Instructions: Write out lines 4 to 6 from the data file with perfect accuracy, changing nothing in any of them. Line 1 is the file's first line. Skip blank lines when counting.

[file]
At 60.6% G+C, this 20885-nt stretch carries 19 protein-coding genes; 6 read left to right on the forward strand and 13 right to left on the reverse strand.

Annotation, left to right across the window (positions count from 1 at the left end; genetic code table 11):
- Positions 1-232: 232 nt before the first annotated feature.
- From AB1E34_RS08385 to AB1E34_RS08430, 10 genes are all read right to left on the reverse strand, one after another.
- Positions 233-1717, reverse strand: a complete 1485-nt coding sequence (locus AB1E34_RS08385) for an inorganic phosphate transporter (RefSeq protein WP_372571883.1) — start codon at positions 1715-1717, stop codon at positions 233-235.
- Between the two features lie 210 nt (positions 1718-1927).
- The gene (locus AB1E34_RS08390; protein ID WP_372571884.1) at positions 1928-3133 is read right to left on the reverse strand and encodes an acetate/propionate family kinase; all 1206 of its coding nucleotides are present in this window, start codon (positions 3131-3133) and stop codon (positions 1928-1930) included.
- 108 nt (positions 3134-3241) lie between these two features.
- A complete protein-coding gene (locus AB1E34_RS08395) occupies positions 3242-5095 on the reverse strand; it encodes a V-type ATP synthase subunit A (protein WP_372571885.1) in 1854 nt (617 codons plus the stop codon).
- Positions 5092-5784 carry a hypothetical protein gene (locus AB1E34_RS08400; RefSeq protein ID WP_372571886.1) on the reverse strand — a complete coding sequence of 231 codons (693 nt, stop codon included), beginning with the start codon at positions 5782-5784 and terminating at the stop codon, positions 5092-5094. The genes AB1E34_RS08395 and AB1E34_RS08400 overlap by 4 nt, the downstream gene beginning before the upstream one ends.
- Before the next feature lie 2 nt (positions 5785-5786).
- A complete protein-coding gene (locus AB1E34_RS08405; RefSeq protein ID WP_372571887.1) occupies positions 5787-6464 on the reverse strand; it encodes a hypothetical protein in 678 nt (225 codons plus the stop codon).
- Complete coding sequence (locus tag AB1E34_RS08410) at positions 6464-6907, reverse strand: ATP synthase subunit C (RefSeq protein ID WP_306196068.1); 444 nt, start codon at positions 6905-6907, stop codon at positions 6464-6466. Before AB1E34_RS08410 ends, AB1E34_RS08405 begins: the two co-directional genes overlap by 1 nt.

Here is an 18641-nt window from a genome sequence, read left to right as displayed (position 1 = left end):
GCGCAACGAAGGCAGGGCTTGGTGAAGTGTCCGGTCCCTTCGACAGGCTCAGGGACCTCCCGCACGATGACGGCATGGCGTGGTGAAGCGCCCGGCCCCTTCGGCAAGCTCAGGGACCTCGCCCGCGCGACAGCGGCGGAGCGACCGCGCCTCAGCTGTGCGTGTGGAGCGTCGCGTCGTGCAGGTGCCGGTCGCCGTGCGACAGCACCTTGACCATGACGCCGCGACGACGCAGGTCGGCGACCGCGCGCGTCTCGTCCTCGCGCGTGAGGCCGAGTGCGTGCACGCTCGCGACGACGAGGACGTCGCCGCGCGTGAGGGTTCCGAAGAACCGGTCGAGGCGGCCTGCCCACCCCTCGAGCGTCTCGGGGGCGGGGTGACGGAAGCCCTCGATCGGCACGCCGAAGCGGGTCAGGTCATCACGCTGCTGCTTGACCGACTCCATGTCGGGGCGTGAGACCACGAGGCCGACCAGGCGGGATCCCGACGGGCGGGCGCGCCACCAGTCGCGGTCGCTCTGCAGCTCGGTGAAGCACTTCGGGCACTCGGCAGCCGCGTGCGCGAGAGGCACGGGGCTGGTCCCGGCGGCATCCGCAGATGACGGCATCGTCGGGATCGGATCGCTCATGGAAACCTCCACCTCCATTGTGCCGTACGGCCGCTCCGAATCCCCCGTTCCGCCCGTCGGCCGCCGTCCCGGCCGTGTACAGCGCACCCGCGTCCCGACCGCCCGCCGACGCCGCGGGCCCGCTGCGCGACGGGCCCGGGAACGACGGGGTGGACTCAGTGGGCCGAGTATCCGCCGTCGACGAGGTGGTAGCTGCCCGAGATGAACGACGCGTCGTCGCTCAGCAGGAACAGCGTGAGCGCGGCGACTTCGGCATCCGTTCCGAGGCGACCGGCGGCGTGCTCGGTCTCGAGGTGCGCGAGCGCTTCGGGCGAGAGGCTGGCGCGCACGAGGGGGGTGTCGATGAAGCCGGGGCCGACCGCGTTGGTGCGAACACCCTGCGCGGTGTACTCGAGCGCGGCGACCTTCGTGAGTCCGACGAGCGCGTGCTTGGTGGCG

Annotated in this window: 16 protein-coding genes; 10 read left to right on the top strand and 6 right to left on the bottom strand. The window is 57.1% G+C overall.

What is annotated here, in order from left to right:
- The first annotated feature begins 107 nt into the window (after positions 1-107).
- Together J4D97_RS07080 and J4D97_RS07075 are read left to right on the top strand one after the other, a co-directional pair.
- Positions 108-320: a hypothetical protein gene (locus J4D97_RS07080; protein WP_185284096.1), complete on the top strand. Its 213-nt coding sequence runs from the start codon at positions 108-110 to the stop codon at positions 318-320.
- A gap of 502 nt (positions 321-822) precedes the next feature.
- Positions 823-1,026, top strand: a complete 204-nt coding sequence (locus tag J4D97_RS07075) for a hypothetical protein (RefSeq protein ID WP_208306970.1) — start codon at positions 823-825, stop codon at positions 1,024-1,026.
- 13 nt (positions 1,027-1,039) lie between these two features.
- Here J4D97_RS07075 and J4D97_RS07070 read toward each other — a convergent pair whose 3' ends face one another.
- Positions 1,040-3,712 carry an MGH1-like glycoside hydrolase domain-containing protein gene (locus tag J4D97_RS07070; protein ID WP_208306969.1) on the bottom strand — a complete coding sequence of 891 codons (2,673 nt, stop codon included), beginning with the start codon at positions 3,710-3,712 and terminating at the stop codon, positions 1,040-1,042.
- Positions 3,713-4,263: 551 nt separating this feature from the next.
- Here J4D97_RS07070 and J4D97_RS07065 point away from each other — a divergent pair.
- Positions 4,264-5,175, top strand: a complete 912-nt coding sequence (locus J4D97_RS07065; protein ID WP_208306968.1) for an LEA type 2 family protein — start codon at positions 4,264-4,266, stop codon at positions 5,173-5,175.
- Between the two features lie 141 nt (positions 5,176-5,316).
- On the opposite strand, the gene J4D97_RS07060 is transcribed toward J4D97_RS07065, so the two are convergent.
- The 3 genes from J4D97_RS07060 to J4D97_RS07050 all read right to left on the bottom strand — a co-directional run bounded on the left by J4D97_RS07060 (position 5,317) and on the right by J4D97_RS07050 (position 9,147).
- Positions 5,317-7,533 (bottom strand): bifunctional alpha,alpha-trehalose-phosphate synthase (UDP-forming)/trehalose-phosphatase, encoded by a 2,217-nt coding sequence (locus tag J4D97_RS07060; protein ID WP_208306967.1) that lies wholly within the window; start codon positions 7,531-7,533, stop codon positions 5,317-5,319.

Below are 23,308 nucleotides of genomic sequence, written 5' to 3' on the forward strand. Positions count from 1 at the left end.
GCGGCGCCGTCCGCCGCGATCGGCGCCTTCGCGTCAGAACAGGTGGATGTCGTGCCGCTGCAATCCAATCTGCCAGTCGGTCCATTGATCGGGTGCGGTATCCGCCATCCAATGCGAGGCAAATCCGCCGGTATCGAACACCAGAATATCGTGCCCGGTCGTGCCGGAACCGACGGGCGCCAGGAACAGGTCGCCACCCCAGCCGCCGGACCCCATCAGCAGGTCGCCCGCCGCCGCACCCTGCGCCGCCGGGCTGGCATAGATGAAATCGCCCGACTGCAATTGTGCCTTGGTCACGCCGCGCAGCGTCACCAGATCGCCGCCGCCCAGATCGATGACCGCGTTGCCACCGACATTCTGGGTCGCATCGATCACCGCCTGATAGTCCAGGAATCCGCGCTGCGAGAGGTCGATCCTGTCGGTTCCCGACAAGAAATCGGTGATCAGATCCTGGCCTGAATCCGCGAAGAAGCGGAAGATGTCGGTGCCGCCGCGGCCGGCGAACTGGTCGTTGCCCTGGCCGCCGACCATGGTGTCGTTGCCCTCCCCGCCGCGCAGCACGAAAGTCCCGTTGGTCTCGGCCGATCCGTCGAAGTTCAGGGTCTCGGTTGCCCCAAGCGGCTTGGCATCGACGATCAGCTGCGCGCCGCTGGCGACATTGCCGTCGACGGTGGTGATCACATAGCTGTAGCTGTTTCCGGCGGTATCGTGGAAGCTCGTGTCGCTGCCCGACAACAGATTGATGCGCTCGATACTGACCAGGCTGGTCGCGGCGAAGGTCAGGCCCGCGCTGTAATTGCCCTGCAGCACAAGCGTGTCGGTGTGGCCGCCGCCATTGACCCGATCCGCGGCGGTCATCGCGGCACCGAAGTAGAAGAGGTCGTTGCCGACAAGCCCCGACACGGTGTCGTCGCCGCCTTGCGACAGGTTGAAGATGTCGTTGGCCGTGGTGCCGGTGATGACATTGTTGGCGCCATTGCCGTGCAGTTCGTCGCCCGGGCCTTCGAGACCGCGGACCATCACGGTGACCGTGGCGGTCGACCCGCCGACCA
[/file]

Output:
- From AB1E34_RS08385 to AB1E34_RS08430, 10 genes are all read right to left on the reverse strand, one after another.
- Positions 233-1717, reverse strand: a complete 1485-nt coding sequence (locus AB1E34_RS08385) for an inorganic phosphate transporter (RefSeq protein WP_372571883.1) — start codon at positions 1715-1717, stop codon at positions 233-235.
- Between the two features lie 210 nt (positions 1718-1927).